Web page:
Private Transfer Review –   Kotor to Mostar



How do I get from Kotor (Montenegro) to Mostar (Bosnia)? Glad you asked!

Due to the lack of frequent public transport on this route, booking a private transfer is the best option for both comfort and time.

Many will take this trip when heading south after coming from Split or Sarajevo and also vice versa when coming from the south from Albania and Montenegro.

Enjoy the review, get a quote and read some handy tips at the end as well!

Our transfer partner arrives right on time and we leave the hustle and bustle of the old town Kotor behind as we embark on the 3.5 hour trip to the famous city of Mostar, Bosnia and Herzegovina.

We follow the stunning bay on our left as we pass Perast and see the first of many tour busses that will visit the Lady of the Rocks today.

After passing Risan and Strp, we turn right and begin our ascent into the mountains that dominate the skyline above.

At the top of the ascent we stop at a fantastic vantage point to take in the bay below. The Lady of the Rocks is a mere speck on the bay which is bathed in sunshine today and glimmers brightly.

Amazing views from above Kotor Bay


Moving on we pass through a rocky crevasse  before the road levels out with fields of patchy vegetation on either side. Every now and again there is a cluster of houses and it is fascinating to think of the lives people live here on this remote plain.

The road is good and we come across a group of workmen resurfacing a section of road to make your journey even better.

One thing that is noticeably apparent is the lack of traffic. There is virtually no-one on the road which is a plus when compared to the mayhem that is Kotor and Budva.

Weekends and holidays can be busier of course and a lot of locals go to nearby Trebinje to shop and enjoy a day out.

Flat terrain in Montenegro, is that possible?


Border crossing into Bosnia –

Reaching the non-descript border crossing we show our documents and are waved through. The Bosnian side took a little longer as the officials don’t seem to be in any hurry which isn’t surprising at these remote border crossings.

One thing that could hold you up are the line-up of trucks and possible crowds on the days mentioned above but today it is pretty straightforward.

Border crossing at Vraćenovići, Montenegro – Bosnia


Hello Bosnia? –

Entering Bosnia we find we are actually entering the Republic of Srpska or the region inhabited by Serbs who claim ownership to this and a larger portion of Bosnia.

It really is intriguing to see Serb, Croat and Bosnian flags and paraphernalia along the way depending on what town or area you are in. It is hard to come to grips with the complexity that makes up Bosnia and Herzegovina and it really is a miracle this country even exists.

Bileca –

On our left is the expanse of Lake Bileca a man made lake which is enjoyed by locals from the town of the same name. Bileca has a few stores and cafes but doesn’t offer much in the way of tourism so we speed through and continue onward.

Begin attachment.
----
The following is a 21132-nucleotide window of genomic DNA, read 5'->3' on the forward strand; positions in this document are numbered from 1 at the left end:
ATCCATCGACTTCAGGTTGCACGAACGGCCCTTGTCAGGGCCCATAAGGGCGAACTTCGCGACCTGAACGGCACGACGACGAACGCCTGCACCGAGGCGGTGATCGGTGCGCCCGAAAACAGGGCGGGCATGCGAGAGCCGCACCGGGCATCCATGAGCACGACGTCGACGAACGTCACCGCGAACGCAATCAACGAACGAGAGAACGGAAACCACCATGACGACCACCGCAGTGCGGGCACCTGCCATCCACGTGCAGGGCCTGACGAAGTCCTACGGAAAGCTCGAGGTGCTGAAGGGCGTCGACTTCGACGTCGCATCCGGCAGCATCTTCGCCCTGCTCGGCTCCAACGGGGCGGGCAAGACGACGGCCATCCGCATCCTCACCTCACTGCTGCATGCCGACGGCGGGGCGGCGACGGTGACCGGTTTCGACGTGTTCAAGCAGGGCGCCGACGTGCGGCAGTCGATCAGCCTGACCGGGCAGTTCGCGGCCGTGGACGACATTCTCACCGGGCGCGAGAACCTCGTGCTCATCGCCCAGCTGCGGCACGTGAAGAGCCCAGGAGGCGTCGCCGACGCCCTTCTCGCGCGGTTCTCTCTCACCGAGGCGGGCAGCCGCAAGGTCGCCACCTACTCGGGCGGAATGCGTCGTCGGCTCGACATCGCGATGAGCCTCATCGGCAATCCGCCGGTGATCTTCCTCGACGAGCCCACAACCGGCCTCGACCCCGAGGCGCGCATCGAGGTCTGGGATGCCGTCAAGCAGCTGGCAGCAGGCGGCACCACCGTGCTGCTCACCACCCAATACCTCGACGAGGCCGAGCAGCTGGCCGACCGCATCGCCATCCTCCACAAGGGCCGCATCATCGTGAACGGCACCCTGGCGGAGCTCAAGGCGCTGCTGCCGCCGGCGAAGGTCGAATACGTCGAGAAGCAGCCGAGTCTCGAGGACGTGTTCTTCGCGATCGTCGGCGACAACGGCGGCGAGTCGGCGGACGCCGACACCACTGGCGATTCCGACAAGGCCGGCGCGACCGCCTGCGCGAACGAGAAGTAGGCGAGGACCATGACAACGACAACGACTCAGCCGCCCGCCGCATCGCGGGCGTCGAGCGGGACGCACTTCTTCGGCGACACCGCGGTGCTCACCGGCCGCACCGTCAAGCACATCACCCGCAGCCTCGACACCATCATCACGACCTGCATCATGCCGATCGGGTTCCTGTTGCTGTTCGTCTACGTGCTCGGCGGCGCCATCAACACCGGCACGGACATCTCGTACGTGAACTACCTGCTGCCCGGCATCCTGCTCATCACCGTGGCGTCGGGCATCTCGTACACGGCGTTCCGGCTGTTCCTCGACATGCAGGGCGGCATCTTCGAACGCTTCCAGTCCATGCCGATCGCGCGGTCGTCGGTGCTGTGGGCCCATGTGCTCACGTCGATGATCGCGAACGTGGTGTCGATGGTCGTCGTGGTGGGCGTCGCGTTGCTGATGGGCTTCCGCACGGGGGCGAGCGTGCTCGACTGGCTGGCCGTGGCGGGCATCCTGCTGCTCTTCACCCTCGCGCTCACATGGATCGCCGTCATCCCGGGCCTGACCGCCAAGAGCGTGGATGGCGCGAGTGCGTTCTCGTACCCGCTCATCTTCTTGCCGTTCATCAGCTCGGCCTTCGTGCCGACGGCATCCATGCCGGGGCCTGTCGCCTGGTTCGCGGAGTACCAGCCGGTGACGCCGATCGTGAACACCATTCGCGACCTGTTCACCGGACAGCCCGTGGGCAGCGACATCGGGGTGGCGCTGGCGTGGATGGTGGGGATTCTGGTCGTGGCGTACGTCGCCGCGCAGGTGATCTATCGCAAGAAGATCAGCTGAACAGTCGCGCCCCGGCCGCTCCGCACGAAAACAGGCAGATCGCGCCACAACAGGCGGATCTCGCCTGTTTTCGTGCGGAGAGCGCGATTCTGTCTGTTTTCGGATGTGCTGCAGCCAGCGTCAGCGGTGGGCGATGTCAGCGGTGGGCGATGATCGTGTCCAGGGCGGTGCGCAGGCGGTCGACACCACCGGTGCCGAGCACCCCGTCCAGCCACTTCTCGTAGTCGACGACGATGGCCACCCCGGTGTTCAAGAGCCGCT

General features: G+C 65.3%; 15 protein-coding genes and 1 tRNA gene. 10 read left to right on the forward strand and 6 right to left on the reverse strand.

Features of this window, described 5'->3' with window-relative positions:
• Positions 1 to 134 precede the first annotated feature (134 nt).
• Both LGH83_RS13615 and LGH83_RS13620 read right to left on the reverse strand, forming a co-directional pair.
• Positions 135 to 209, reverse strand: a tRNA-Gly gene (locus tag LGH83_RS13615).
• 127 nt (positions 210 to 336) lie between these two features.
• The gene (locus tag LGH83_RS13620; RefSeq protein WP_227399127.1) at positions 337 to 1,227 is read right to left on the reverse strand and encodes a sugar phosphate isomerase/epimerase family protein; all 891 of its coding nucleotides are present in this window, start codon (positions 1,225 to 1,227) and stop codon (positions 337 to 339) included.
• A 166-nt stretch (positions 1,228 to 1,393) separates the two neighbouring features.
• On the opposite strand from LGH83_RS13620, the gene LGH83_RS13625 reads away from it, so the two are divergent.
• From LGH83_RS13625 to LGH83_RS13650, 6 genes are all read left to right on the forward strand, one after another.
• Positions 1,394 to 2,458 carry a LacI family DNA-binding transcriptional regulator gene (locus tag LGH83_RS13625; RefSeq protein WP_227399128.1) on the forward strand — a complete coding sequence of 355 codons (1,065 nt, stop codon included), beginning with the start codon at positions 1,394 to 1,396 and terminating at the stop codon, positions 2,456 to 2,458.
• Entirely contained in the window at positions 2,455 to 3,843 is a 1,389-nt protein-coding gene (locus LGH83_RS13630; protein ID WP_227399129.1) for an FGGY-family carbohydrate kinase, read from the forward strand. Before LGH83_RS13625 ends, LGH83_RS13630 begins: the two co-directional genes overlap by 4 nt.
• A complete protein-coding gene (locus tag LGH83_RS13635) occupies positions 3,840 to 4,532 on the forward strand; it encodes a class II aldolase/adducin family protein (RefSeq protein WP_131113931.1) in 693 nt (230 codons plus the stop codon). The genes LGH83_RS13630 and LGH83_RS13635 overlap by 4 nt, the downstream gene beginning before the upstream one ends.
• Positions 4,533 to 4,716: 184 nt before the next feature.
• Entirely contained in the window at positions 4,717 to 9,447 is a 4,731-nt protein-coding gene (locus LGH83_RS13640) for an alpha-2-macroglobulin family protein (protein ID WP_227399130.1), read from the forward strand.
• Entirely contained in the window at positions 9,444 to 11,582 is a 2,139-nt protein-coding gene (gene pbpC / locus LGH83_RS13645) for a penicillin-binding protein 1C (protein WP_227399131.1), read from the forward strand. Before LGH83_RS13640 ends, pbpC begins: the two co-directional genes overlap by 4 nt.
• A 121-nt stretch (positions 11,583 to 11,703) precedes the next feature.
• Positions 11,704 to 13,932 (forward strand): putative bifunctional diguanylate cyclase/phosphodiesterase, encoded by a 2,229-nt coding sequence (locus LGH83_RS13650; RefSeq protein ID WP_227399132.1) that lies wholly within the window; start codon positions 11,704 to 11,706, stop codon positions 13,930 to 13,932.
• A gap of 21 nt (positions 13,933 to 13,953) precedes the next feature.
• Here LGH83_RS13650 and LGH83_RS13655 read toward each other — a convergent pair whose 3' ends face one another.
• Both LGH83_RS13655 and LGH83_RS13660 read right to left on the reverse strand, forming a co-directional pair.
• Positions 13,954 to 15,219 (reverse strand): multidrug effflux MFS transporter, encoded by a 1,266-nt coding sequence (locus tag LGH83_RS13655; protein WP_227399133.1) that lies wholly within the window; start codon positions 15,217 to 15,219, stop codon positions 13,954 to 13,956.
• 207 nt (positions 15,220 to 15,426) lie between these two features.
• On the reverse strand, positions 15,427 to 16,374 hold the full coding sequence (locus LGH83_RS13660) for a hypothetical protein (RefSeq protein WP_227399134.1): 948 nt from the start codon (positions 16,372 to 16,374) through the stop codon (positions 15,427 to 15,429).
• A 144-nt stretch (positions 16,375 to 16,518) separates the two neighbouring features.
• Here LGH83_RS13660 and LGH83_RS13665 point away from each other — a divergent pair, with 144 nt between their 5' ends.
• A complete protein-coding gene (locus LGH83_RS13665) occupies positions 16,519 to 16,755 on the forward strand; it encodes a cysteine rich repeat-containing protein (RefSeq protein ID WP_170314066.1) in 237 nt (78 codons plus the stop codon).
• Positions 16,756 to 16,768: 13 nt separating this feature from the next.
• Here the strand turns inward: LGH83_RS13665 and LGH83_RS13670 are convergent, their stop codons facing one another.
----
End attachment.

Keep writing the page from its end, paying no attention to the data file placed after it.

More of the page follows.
We pass through a rocky valley wasteland which is beautiful in its starkness and reminiscent of areas of Canada we’ve been to.

Approaching Mostar –

The roads aren’t as good as in Montenegro but are decent enough except for a few sections here and there.

After Stolac things liven up and there is more traffic and activity roadside as the area becomes more residential approaching Mostar.

Vineyards and huge billboards advertising local elections greet us in Mostar as we drive towards the centre.

Hello Mostar! –

It has been a pleasant and easy drive and we look forward to exploring Mostar.

We left at 0830 and it is now 1200 so we are right on time for lunch. And yes, when they say Bosnia has the best mixed grill, they aren’t joking. It really is that good.


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ROUTE: Kotor-Lipci-Vilusi-Vraćenovići border-Bileca-Stolac-Mostar

WHEN TO GO: Avoid Weekends or Public Holidays for the border crossing. Also truck inspections may also slow you down at the border.

SHOULD WE GO VIA DUBROVNIK INSTEAD? Unless you have a good reason to stop in Dubrovnik, then definitely avoid it. You will skip the endless traffic, an extra border crossing and traffic jams around Dubrovnik itself.


Kotor to Sarajevo, Kotor to Dubrovnik, Dubrovnik to Split, Tirana to Kotor



Greg Kodric is an avid traveller who loves nothing better than a good wander around the streets and back streets of each new destination he visits.

“I enjoy sitting somewhere with a local brew and just watching the locals get on with their daily lives. It’s fascinating to explore the sights, sounds and smells of somewhere new.

As well as visiting the usual tourist attractions, I like to compare the differences between places, the brands and products on offer and of course the local cuisine. I hope you enjoy my articles!”


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Now it’s your turn! – Have you been? Like to know more? Like to comment on this review?

Please leave a comment in the box below, we’re waiting to hear from you!


1 Comment

  1. zidane

    thank you for making this article very useful and keep up the good work


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